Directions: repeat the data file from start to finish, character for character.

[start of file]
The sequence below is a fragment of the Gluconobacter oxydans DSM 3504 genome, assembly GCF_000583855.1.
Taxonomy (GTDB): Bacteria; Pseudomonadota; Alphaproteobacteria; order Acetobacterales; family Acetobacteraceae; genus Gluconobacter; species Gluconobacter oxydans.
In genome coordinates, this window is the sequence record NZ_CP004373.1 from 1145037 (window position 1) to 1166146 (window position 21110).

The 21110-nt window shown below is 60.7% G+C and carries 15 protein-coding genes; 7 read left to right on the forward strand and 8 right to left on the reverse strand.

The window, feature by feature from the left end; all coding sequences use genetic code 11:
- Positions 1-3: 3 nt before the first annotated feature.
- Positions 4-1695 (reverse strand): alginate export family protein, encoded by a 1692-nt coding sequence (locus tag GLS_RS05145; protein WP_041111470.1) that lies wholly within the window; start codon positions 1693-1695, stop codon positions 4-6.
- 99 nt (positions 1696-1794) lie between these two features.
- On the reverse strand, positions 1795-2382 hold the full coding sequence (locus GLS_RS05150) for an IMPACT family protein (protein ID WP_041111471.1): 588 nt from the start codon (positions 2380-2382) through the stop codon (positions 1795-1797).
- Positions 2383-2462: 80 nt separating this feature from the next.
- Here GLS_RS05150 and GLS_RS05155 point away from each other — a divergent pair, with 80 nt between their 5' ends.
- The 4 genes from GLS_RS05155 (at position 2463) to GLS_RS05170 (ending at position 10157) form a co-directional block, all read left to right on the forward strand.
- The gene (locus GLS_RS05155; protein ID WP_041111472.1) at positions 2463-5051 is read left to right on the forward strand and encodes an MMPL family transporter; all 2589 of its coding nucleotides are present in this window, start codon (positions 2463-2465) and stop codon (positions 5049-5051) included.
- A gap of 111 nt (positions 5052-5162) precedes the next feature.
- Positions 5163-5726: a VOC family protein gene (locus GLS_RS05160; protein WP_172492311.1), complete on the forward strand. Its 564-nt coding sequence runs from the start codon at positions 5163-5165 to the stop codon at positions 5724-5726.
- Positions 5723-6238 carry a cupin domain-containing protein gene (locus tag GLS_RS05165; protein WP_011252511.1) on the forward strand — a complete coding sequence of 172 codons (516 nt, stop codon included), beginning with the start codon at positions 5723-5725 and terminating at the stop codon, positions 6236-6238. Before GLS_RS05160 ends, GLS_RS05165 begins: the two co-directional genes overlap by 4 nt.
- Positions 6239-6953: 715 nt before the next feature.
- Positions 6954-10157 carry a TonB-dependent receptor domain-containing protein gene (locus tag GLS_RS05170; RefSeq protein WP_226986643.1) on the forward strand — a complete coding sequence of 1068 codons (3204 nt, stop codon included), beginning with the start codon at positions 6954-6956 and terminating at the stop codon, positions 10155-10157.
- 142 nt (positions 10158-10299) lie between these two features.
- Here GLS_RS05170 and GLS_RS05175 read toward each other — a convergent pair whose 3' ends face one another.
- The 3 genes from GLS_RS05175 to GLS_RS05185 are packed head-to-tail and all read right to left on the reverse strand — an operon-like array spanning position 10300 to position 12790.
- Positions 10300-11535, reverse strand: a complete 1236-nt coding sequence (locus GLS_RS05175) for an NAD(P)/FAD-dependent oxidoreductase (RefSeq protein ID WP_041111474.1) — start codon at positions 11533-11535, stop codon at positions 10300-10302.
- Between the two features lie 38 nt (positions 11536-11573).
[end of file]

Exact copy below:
The sequence below is a fragment of the Gluconobacter oxydans DSM 3504 genome, assembly GCF_000583855.1.
Taxonomy (GTDB): Bacteria; Pseudomonadota; Alphaproteobacteria; order Acetobacterales; family Acetobacteraceae; genus Gluconobacter; species Gluconobacter oxydans.
In genome coordinates, this window is the sequence record NZ_CP004373.1 from 1145037 (window position 1) to 1166146 (window position 21110).

The 21110-nt window shown below is 60.7% G+C and carries 15 protein-coding genes; 7 read left to right on the forward strand and 8 right to left on the reverse strand.

The window, feature by feature from the left end; all coding sequences use genetic code 11:
- Positions 1-3: 3 nt before the first annotated feature.
- Positions 4-1695 (reverse strand): alginate export family protein, encoded by a 1692-nt coding sequence (locus tag GLS_RS05145; protein WP_041111470.1) that lies wholly within the window; start codon positions 1693-1695, stop codon positions 4-6.
- 99 nt (positions 1696-1794) lie between these two features.
- On the reverse strand, positions 1795-2382 hold the full coding sequence (locus GLS_RS05150) for an IMPACT family protein (protein ID WP_041111471.1): 588 nt from the start codon (positions 2380-2382) through the stop codon (positions 1795-1797).
- Positions 2383-2462: 80 nt separating this feature from the next.
- Here GLS_RS05150 and GLS_RS05155 point away from each other — a divergent pair, with 80 nt between their 5' ends.
- The 4 genes from GLS_RS05155 (at position 2463) to GLS_RS05170 (ending at position 10157) form a co-directional block, all read left to right on the forward strand.
- The gene (locus GLS_RS05155; protein ID WP_041111472.1) at positions 2463-5051 is read left to right on the forward strand and encodes an MMPL family transporter; all 2589 of its coding nucleotides are present in this window, start codon (positions 2463-2465) and stop codon (positions 5049-5051) included.
- A gap of 111 nt (positions 5052-5162) precedes the next feature.
- Positions 5163-5726: a VOC family protein gene (locus GLS_RS05160; protein WP_172492311.1), complete on the forward strand. Its 564-nt coding sequence runs from the start codon at positions 5163-5165 to the stop codon at positions 5724-5726.
- Positions 5723-6238 carry a cupin domain-containing protein gene (locus tag GLS_RS05165; protein WP_011252511.1) on the forward strand — a complete coding sequence of 172 codons (516 nt, stop codon included), beginning with the start codon at positions 5723-5725 and terminating at the stop codon, positions 6236-6238. Before GLS_RS05160 ends, GLS_RS05165 begins: the two co-directional genes overlap by 4 nt.
- Positions 6239-6953: 715 nt before the next feature.
- Positions 6954-10157 carry a TonB-dependent receptor domain-containing protein gene (locus tag GLS_RS05170; RefSeq protein WP_226986643.1) on the forward strand — a complete coding sequence of 1068 codons (3204 nt, stop codon included), beginning with the start codon at positions 6954-6956 and terminating at the stop codon, positions 10155-10157.
- 142 nt (positions 10158-10299) lie between these two features.
- Here GLS_RS05170 and GLS_RS05175 read toward each other — a convergent pair whose 3' ends face one another.
- The 3 genes from GLS_RS05175 to GLS_RS05185 are packed head-to-tail and all read right to left on the reverse strand — an operon-like array spanning position 10300 to position 12790.
- Positions 10300-11535, reverse strand: a complete 1236-nt coding sequence (locus GLS_RS05175) for an NAD(P)/FAD-dependent oxidoreductase (RefSeq protein ID WP_041111474.1) — start codon at positions 11533-11535, stop codon at positions 10300-10302.
- Between the two features lie 38 nt (positions 11536-11573).